NWR Issue r19

Beware the Mythic Aura

Today we launch both this e-edition, Review 19 (subscriber-exclusive), and our next writing prize, the New Welsh Writing Awards 2018: Aberystwyth University Prize for an Essay Collection (See Call for Entries video), as well as a Readers’ Poll on Best Essay Collection. To celebrate this form, described in this issue ‘as a genre declared to be dead yet still reinventing itself’, we publish reviews on Brian Dillon’s Essayism (Fitzcarraldo) and M Wynn Thomas’ collected essays from UWP, All That is Wales, the latter exploring how an equal degree of diversity can be found in small as that in larger cultural centres, and how cosmopolitanism has become a misnomer. To inspire potential essayists, and to kick off our poll for the best essay collection published ever anywhere in the English language (including translations), we publish five readers’ recommendations in a one-minute video format, on collections by James Baldwin, Jenny Diski, Annie Dillard, David Sedaris and Neil Perryman. Please do send in your own recommendations and nominations for the Poll, via Twitter on @newwelshreview, via Facebook on New Welsh Review or via email to marketing[at]newwelshreview.com, using #newwelshawards.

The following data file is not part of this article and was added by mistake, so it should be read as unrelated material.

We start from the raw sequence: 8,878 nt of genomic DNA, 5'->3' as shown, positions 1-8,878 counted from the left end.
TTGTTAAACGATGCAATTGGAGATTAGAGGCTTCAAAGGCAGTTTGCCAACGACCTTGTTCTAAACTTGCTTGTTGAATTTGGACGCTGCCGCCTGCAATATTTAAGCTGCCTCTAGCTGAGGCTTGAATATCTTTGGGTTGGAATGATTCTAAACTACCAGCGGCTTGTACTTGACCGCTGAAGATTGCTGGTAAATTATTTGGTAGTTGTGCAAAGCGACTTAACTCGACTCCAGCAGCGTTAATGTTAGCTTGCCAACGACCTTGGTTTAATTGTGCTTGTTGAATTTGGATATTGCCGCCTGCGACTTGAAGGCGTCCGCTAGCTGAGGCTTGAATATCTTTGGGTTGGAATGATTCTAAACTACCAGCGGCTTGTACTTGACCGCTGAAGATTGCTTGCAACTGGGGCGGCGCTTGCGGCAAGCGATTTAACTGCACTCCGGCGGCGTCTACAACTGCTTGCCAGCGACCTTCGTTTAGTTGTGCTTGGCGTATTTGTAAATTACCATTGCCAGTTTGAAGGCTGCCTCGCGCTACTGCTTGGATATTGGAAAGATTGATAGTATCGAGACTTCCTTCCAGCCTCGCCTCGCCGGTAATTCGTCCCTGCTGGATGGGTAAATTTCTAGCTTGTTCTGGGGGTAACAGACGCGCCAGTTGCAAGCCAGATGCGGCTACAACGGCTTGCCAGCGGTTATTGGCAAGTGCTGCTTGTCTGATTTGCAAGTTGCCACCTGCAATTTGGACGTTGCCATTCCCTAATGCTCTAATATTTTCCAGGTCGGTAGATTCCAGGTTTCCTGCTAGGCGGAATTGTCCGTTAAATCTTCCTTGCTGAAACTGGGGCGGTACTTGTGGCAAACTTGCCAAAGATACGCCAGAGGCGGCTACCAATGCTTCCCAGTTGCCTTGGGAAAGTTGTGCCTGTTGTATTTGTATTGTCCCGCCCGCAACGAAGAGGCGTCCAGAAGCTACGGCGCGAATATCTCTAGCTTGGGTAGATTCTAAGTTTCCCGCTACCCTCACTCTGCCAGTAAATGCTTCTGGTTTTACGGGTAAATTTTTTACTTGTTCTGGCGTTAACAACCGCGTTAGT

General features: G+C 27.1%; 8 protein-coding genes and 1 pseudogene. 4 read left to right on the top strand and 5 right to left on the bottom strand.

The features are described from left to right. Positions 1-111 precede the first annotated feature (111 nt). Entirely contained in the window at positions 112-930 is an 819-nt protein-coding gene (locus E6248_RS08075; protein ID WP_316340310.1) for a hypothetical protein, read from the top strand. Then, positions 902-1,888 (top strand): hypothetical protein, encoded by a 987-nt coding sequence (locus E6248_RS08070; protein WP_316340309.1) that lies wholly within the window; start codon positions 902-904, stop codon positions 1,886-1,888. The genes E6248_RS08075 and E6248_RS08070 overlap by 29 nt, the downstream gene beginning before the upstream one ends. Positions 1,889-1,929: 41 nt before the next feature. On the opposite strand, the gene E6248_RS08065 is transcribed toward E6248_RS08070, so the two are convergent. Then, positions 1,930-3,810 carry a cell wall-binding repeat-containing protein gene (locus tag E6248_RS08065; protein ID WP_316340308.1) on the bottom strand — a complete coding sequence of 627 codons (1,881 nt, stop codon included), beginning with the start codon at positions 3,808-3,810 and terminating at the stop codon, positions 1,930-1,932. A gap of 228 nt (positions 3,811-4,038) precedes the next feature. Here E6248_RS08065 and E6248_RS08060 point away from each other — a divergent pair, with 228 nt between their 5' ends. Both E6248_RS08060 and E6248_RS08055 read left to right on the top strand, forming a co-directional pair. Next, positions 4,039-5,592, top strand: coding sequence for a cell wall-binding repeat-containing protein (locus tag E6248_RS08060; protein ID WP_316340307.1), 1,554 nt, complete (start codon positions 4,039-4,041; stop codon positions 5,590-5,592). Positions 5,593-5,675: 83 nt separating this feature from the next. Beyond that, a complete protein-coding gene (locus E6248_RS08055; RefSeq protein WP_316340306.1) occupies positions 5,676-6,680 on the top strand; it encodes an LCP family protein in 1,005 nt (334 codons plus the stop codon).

Elsewhere in the edition, and developing M Wynn Thomas’ championing of cultural diversity, our pieces celebrate the ‘participating outsider’. In Sarah Reynolds’ column, her sights are on authors publishing in Welsh that learnt Welsh as an adult, including the late lamented Geordie Tony Bianchi, and Mid American Jerry Hunter. Although she touches on the apparent low status of Welsh (as witnessed in the recent ignorant Newsnight edition – see BBC apology) in relation to the London majority viewpoint, Reynolds notes how learning and writing literature in Welsh as an adult can offer escape, reinvention, assertion of political allegiance and ‘a new path home’. In his review of Geraldine Lublin’s academic title on twentieth-century Patagonian memoirists, four of the disproportionate number of writers the region has produced, Chris Moss writes of other self-imposed exiles. ‘Whether you define, as I believe writer Jasmine Donahaye would, Y Wladfa (Patagonia) as being a straightforward colony, or, as Chris Moss describes it with more ambivalence, ‘the colony, or settlement, or whatever exactly Y Wladfa is’, its incomers contributed to a narrative that was ‘routinely romanticised as a story of exile, utopianism and heroism in the face of extreme hardship.’ The review and the book are warnings against giving a place a ‘mythic aura’ and appeal to applying a ‘critical distance when reflecting on the alluring mythologies nurtured in, and exported from, distant lands.’

All this plus reviews of poets writing about sound, the prizewinning Philip Gross who is engrossed by natural sonic phenomena, while debut poet Nia Davies’ acoustic interest lies within the body itself.


previous editorial: The Ultimate Existential Form
next editorial: The Long & Short of It


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